Midwest Real Estate News April 2014 : Page 1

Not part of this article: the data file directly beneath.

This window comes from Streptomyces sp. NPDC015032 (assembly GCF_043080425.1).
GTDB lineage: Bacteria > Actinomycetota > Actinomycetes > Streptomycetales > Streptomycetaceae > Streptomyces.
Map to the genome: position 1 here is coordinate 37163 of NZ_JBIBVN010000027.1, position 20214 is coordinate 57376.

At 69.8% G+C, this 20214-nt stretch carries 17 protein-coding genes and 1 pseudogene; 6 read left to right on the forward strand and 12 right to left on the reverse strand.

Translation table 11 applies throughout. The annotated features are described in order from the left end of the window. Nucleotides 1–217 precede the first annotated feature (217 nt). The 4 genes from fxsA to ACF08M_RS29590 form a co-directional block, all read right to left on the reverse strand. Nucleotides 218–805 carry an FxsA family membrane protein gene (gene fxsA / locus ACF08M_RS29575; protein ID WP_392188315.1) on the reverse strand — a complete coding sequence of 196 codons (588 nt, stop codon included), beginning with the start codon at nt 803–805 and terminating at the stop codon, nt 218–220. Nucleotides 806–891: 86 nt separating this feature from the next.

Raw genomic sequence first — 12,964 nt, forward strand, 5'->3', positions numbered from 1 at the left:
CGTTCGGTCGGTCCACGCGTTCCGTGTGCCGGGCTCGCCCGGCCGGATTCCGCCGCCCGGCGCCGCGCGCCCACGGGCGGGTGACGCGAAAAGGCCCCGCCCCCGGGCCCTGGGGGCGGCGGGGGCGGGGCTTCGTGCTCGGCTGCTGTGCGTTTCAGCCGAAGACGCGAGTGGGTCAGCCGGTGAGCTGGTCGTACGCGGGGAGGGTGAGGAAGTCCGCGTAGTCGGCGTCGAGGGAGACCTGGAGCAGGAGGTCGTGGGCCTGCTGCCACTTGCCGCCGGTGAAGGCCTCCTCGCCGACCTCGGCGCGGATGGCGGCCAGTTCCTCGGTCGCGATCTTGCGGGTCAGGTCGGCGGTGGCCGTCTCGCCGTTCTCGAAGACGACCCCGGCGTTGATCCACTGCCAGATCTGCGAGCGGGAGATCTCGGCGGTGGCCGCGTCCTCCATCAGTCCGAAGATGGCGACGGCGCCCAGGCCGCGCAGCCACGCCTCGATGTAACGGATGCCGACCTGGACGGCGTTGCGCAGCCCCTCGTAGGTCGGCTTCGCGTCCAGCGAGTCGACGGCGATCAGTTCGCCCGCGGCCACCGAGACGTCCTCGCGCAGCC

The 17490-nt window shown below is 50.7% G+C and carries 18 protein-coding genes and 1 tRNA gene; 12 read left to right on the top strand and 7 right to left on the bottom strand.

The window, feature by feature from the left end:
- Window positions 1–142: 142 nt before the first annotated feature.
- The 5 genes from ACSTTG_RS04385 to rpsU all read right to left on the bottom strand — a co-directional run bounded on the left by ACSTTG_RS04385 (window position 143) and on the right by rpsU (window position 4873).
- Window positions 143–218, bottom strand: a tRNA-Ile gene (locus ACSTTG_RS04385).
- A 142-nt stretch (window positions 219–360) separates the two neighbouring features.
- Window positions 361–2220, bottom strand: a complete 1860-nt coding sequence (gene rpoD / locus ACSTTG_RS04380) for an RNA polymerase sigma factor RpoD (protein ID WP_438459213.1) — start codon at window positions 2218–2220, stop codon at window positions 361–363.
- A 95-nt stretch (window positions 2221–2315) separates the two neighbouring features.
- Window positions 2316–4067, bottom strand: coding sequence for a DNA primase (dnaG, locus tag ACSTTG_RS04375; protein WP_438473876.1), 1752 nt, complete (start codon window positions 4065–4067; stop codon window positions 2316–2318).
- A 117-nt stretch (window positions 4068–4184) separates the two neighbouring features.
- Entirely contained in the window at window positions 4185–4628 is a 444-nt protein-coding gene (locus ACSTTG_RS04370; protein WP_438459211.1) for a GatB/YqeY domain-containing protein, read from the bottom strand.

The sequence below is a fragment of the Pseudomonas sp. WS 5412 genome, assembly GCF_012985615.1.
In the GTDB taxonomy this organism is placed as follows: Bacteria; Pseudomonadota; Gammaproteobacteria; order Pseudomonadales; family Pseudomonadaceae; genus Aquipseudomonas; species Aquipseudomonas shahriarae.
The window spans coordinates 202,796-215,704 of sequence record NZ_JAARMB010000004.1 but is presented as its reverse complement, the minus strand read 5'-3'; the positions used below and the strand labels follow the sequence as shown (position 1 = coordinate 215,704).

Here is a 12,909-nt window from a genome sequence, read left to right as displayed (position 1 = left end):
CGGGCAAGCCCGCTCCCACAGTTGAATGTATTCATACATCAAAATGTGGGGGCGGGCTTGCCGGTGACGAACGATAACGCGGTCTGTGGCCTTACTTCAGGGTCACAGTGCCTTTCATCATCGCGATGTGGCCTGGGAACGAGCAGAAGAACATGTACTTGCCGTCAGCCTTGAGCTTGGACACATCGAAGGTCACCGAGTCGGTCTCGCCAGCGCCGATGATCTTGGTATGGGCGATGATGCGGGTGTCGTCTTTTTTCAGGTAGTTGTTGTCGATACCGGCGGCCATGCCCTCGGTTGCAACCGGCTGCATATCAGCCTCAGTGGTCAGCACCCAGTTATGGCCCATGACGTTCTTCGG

MINNESOTA | MISSOURI | NEBRASKA | OHIO | TENNESSEE | WISCONSIN aPrIl 2014 VOLUME 29 ISSUE 08 WWW .REJOURNALS.COM Directories begin on page 37: Green Sustainable, Healthcare mObs, multi-Family Finance, top brokerage Firms, top Developers THE DAKOTAS | ILLINOIS | INDIANA | IOWA | KANSAS | KENTUCKY | MICHIGAN the value of stability: Steady recovery continues in Omaha market by Dan rafter, editor Feature: InDIanaPOlIS Spec industrial momentum not slowing in Indianapolis by Dan rafter, editor Soon. That’s when the brokers working in the Indianapolis market expect a flow of industrial deals to hit their city and its suburbs. But Michael Weishaar, managing director and principal with the Indianapolis office of Cassidy Turley, thinks that “soon” is already here. “Many of the brokers are saying that there are a lot of people looking at and walking through space, but that not a lot of deals are getting cut quite yet,” Weishaar said. “I agreed with that, up until about two or three weeks ago. Now I see deals getting done in the industrial market. We’ve been able to get some nice-sized deals close to signed up and a couple of others actually signed up. We’ve been seeing that momentum continue throughout this year.” Weishaar is far from alone in seeing this. The industrial market in Indianapolis has been a busy one, with a large amount of speculative construc-tion. And today, the interest from investors is turning more rapidly into actual closed deals. The best news? It’s a trend that doesn’t look ready to slow. “The strength of the industrial market here is growing,” said Bob Smietana, chief executive offi-cer of HSA Commercial Real Estate. “We think the industrial market in Indianapolis is strong. How deep the market is, only time will tell. But we think we’ve hit the market at the right time and the right place.” t renton Magid, principal and founder of Omaha’s World Group Com-mercial Real Estate, describes the Omaha commercial real estate market as a stable one. And he’s far from alone. The brokers doing business in Nebraska’s larg-est city say that Omaha weathered the Great Recession so well mostly because developers never overbuilt here. A diverse economy and growing downtown have helped, too. Today, Omaha is enjoying a solid recovery. The city’s commercial real estate business might not be boom-ing. But it is growing at a steady clip. In other words, Omaha still lives up to its reputation as one of the more stable markets in the country. “Developers never go crazy in this market,” Magid said. “Omaha is always on a lot of the best-to-re-cover from the recession lists. We had a period where deals came at a slower rate. But we never really had as severe a downturn as many other markets had.” Tim Kerrigan, vice president for of-fice, land and investment with Inves-tors Realty, says that there are many reasons why Omaha has recovered so well from the recession. There’s that busy downtown, for instance. TD Ameritrade Park, a baseball park that serves as the home of the College World Series, is the anchor for the downtown, draw-ing crowds every time it holds an event. Creighton University is nearby, too. The school brings students, of course, but it’s also brought plenty of new multi-family units to the down-town area. Mixed-use developments have helped Omaha’s economy, and its commercial real estate market, too. Aksarben Village, an entertainment and shopping community is home to plenty of shops, restaurants, bars and green space. It remains a popular destination spot for Omaha residents. Sterling Ridge, too, has generat-ed excitement here. This 150-acre mixed-use development on the site of the former Ironwood Golf Course will provide multi-family housing, single-family homes, retail spaces and churches. “We have a steady economy in Omaha. And we have a good diversity of businesses,” Kerrigan said. “Of Stable numberS The numbers paint the picture of an Indianap-olis industrial market that is remarkably stable. In the first quarter of 2014, the overall industrial vacancy rate for the Indianapolis market stood at 5.1 percent, according to research from Cassidy Turley. Certain submarkets saw an even lower rate. The downtown market had an industrial vacancy rate of just 1.8 percent in the first quarter, while OMAHA FEATURE (continued on page 22) INDIANAPOLIS FEATURE (continued on page 25)

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